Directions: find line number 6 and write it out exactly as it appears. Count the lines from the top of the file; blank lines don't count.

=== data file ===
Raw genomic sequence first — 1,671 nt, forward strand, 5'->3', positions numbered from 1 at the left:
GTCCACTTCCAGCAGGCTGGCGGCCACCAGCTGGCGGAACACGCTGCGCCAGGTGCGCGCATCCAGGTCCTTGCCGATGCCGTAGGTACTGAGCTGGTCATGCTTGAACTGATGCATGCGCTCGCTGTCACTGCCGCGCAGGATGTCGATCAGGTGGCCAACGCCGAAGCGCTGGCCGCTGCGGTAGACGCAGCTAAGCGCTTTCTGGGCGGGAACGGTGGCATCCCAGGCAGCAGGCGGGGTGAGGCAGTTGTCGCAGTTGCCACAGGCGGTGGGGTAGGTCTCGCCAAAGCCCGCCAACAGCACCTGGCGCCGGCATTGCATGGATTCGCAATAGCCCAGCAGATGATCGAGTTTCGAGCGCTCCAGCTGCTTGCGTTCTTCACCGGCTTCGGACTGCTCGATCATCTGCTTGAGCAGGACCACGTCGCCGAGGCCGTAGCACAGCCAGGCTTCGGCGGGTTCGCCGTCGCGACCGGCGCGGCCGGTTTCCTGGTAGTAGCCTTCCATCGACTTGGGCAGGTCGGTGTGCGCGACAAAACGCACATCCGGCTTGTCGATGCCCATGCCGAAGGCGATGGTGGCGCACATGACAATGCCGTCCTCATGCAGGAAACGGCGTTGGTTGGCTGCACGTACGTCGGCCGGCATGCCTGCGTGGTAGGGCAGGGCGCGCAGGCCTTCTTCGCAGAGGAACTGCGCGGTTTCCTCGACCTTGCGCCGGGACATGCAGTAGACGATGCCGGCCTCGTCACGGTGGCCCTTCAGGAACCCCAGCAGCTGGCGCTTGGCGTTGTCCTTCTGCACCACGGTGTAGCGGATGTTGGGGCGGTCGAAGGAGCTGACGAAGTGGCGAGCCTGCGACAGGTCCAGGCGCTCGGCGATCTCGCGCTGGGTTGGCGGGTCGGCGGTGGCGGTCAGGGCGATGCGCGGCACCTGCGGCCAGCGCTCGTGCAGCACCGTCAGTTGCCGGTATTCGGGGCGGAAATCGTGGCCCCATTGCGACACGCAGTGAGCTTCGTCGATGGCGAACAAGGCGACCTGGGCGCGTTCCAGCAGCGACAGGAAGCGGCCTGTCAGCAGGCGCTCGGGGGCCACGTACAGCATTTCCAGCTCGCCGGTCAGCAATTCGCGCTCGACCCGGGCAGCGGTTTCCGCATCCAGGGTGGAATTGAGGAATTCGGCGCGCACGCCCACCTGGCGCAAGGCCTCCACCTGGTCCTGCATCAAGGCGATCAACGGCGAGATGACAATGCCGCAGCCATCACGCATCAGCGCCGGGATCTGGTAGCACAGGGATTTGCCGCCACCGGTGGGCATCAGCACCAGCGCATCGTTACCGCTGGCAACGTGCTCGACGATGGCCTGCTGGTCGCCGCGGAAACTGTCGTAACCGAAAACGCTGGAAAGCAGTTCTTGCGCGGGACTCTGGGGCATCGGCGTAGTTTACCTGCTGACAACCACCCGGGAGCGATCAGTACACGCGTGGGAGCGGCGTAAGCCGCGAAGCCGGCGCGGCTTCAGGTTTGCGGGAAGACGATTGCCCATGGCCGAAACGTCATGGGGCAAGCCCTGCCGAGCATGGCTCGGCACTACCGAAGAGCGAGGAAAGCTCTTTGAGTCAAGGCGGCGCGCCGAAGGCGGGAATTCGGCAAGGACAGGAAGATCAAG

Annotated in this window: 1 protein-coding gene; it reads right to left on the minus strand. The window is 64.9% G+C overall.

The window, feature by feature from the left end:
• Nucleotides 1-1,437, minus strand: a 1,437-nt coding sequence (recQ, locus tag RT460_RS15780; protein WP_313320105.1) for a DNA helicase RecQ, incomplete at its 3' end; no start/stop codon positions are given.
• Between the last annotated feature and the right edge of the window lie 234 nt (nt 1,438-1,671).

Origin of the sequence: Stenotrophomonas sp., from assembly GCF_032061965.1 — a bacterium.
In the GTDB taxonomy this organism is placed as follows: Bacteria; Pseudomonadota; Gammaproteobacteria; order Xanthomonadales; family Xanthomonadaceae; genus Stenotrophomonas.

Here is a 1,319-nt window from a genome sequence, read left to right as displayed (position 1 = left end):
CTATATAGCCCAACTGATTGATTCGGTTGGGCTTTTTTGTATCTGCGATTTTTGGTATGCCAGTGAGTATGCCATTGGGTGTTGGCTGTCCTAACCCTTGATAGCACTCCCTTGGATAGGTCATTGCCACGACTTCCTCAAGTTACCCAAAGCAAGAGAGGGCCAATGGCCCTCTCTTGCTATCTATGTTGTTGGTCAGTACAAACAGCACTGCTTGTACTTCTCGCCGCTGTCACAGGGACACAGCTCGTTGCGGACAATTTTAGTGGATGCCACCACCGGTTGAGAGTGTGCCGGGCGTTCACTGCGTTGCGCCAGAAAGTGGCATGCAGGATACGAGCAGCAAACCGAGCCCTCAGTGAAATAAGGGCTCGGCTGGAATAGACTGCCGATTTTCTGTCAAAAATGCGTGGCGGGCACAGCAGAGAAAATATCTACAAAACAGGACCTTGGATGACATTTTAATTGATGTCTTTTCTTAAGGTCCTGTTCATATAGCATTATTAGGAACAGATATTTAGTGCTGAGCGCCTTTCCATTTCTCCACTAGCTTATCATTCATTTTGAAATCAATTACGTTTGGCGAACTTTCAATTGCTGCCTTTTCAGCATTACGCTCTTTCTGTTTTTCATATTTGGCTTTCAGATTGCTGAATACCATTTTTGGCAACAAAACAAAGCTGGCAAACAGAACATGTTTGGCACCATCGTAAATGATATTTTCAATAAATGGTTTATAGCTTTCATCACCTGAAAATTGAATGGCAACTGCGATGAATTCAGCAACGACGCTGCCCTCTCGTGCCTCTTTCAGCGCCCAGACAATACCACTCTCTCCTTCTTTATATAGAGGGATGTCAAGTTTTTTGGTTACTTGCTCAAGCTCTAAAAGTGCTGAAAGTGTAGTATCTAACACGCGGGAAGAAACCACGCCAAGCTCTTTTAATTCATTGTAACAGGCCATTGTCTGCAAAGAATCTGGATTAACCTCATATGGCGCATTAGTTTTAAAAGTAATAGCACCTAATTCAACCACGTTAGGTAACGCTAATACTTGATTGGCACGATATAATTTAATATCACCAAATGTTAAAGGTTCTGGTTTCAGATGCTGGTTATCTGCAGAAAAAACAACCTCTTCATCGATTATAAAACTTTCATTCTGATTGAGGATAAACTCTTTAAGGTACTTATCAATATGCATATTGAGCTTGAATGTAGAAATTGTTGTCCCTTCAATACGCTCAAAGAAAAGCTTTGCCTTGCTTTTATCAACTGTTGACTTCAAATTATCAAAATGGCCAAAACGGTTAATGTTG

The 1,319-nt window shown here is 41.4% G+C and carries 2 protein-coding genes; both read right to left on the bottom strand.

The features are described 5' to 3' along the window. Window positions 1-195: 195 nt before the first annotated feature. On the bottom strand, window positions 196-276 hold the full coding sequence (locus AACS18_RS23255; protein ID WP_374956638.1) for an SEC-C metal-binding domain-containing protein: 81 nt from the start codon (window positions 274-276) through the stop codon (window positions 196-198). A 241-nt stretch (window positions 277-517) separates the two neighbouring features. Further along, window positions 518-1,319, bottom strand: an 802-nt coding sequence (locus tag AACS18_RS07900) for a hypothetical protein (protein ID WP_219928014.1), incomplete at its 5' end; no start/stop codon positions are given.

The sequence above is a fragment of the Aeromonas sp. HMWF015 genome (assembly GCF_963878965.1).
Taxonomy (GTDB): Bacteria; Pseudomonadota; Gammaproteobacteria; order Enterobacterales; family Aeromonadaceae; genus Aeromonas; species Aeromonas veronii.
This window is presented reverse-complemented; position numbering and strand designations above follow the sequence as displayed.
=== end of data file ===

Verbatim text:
• Between the last annotated feature and the right edge of the window lie 234 nt (nt 1,438-1,671).